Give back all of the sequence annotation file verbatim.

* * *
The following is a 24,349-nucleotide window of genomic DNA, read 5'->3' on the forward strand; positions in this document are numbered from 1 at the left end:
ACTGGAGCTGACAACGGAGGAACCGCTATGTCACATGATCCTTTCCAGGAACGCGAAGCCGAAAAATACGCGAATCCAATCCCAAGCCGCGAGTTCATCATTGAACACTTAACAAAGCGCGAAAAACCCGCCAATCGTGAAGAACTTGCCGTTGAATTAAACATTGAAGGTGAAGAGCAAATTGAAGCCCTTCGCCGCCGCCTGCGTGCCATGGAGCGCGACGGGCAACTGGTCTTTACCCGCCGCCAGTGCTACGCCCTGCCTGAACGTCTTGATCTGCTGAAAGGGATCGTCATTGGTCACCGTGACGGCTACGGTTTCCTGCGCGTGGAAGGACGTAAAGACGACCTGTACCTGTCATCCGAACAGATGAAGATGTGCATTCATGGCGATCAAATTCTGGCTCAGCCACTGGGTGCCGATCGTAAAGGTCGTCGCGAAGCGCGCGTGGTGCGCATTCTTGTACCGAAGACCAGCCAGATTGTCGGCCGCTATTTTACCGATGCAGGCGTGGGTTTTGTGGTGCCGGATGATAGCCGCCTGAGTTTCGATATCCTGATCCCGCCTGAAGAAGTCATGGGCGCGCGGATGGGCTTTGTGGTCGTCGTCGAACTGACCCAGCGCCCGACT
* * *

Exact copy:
The following is a 24,349-nucleotide window of genomic DNA, read 5'->3' on the forward strand; positions in this document are numbered from 1 at the left end:
ACTGGAGCTGACAACGGAGGAACCGCTATGTCACATGATCCTTTCCAGGAACGCGAAGCCGAAAAATACGCGAATCCAATCCCAAGCCGCGAGTTCATCATTGAACACTTAACAAAGCGCGAAAAACCCGCCAATCGTGAAGAACTTGCCGTTGAATTAAACATTGAAGGTGAAGAGCAAATTGAAGCCCTTCGCCGCCGCCTGCGTGCCATGGAGCGCGACGGGCAACTGGTCTTTACCCGCCGCCAGTGCTACGCCCTGCCTGAACGTCTTGATCTGCTGAAAGGGATCGTCATTGGTCACCGTGACGGCTACGGTTTCCTGCGCGTGGAAGGACGTAAAGACGACCTGTACCTGTCATCCGAACAGATGAAGATGTGCATTCATGGCGATCAAATTCTGGCTCAGCCACTGGGTGCCGATCGTAAAGGTCGTCGCGAAGCGCGCGTGGTGCGCATTCTTGTACCGAAGACCAGCCAGATTGTCGGCCGCTATTTTACCGATGCAGGCGTGGGTTTTGTGGTGCCGGATGATAGCCGCCTGAGTTTCGATATCCTGATCCCGCCTGAAGAAGTCATGGGCGCGCGGATGGGCTTTGTGGTCGTCGTCGAACTGACCCAGCGCCCGACT